Living with depression and anxiety

My experiences being diagnosed with mental health challenges

Content warning: This column discusses potentially sensitive topics like depression and anxiety.

Sprawled across the bed like I do every Saturday evening when my motivation is at an all-time low, I stare at my screen with a clenched jaw. Reading over my texts one, two, three times, something finally snaps in me and I hurl my phone to the side.

Water wells up in my eyes and as my frustration and anger build, I cave in and allow myself to cry. But it’s not like the sorrowful tears I wipe away while watching a sad movie, it’s full-on sobs that rack my entire body.

And of course, my mom chooses that exact moment to walk into my room and hand me a bowl of fruit. Catching sight of the undeniable streaks running down my face, her expression morphs into worry and like any mother would, she inquires about what’s wrong.

At her question, all the emotions I’ve kept pent-up for months come tumbling out, and she just hugs me and listens.

For the past few years of my life, I’ve had this perpetual feeling of sadness. Most people, I presumed, felt happy or sad from time to time, of course, but most of the time they were just … neutral. Yet for me, even when I was doing something obsolete like just walking to class or scouring the fridge for food, I felt miserable.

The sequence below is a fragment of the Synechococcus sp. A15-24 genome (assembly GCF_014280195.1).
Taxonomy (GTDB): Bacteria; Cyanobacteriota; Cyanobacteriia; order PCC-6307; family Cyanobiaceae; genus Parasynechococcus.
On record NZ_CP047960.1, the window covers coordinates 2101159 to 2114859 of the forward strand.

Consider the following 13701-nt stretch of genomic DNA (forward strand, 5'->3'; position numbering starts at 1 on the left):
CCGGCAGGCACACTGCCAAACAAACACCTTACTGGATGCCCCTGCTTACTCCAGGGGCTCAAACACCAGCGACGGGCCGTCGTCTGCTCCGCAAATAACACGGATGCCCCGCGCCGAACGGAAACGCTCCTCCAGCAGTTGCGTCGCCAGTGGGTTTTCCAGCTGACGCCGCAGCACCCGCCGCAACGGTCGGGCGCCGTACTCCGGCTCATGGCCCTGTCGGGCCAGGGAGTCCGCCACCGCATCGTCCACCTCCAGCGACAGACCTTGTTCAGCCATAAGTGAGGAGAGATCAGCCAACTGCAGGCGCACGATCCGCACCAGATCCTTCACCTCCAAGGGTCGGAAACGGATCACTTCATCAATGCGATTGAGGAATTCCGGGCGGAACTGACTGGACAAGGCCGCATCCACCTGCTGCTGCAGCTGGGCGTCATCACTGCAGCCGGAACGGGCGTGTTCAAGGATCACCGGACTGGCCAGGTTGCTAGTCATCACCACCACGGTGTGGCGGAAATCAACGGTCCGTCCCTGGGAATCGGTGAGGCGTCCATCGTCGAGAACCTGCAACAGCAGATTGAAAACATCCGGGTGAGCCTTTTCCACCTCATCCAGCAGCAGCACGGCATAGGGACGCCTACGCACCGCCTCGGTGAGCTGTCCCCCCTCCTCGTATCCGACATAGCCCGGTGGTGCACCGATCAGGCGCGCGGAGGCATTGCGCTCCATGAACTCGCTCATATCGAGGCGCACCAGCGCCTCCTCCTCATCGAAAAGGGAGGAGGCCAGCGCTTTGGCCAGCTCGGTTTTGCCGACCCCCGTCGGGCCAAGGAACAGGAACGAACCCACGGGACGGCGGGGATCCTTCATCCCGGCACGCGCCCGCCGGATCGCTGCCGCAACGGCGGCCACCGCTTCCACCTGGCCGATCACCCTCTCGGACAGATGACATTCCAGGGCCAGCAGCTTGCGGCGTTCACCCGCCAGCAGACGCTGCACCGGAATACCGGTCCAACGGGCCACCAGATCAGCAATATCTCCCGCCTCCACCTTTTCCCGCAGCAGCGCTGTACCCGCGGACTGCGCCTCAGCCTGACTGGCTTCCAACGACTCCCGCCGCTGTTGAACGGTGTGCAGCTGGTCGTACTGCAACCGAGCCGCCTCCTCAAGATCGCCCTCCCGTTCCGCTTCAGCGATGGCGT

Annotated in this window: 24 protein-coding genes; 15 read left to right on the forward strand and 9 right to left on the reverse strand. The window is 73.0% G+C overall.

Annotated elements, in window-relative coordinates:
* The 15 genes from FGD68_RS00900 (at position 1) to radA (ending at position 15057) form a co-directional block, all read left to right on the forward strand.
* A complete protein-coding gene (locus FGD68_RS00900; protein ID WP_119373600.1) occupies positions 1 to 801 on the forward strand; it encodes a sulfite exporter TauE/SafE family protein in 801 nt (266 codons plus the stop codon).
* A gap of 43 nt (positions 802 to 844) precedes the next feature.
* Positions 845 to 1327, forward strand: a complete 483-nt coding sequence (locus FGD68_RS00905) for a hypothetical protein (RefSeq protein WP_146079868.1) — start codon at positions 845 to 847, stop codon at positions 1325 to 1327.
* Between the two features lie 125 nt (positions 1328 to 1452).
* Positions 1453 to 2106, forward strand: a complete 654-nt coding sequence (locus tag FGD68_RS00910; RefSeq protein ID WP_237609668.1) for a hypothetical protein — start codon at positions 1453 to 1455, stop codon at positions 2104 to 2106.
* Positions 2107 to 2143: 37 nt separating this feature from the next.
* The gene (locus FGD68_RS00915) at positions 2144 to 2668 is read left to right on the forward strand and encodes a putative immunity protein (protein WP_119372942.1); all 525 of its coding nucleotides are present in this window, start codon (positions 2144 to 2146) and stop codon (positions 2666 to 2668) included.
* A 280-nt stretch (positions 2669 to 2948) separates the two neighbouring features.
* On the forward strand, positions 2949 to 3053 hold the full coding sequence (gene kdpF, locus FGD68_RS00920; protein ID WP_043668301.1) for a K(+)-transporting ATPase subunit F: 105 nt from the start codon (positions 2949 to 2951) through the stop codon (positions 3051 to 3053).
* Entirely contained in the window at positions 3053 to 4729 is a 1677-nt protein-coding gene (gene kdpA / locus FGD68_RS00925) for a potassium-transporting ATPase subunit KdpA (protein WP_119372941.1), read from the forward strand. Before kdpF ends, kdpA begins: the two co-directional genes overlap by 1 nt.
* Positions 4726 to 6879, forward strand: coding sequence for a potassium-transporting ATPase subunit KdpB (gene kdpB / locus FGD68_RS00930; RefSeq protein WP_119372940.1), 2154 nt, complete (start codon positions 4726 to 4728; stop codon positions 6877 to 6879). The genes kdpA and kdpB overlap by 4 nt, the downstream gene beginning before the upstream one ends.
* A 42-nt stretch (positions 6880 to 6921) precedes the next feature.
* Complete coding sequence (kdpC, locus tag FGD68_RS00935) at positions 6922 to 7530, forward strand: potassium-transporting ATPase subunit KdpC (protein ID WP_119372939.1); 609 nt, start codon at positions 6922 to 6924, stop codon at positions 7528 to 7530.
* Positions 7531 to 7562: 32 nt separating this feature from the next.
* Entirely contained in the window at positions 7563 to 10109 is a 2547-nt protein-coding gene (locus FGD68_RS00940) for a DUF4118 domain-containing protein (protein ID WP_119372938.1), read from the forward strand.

When we returned to in-person learning at the beginning of this school year, my feelings of negativity were amplified and now, overwhelming. 

I despised getting up in the morning and getting ready for school, and whenever I laid in bed for a break, I couldn’t bring myself to get up for hours. I found myself dreading social interaction much more — everything I said to other people in conversations would play through my mind like a broken record, and I’d beat myself up for it when I wasn’t occupied by something loud enough to drown out my thoughts. 

As my general well-being worsened and permeated into other aspects of my life like my relationships and academics, I took the initiative to talk to a school therapist about how I was feeling. But despite the support, meeting with them once or twice wasn’t enough to make me feel better, and I felt like I couldn’t receive consistent therapy and prioritize my emotions until I was done with all the work I had to do.

In that manner, having that breakdown in front of my mom helped her and my dad realize that I was really struggling — something I’d failed to communicate with words for years. With their help, I was able to schedule an appointment with a psychologist through our health insurer.

However, because of how busy our healthcare provider was, it took a month and a half for me to talk to a licensed professional about my feelings, and I realized that having such irregular therapy sessions wouldn’t work for me.

As first semester drew to a close and my final college deadlines neared, I found myself with less and less energy to do anything, and most days, I would sleep for hours when I got home, completely neglecting my work. My temper worsened and my mind would constantly conjure up self-deprecating thoughts, leading me to, for a lack of better words, hate everything about myself.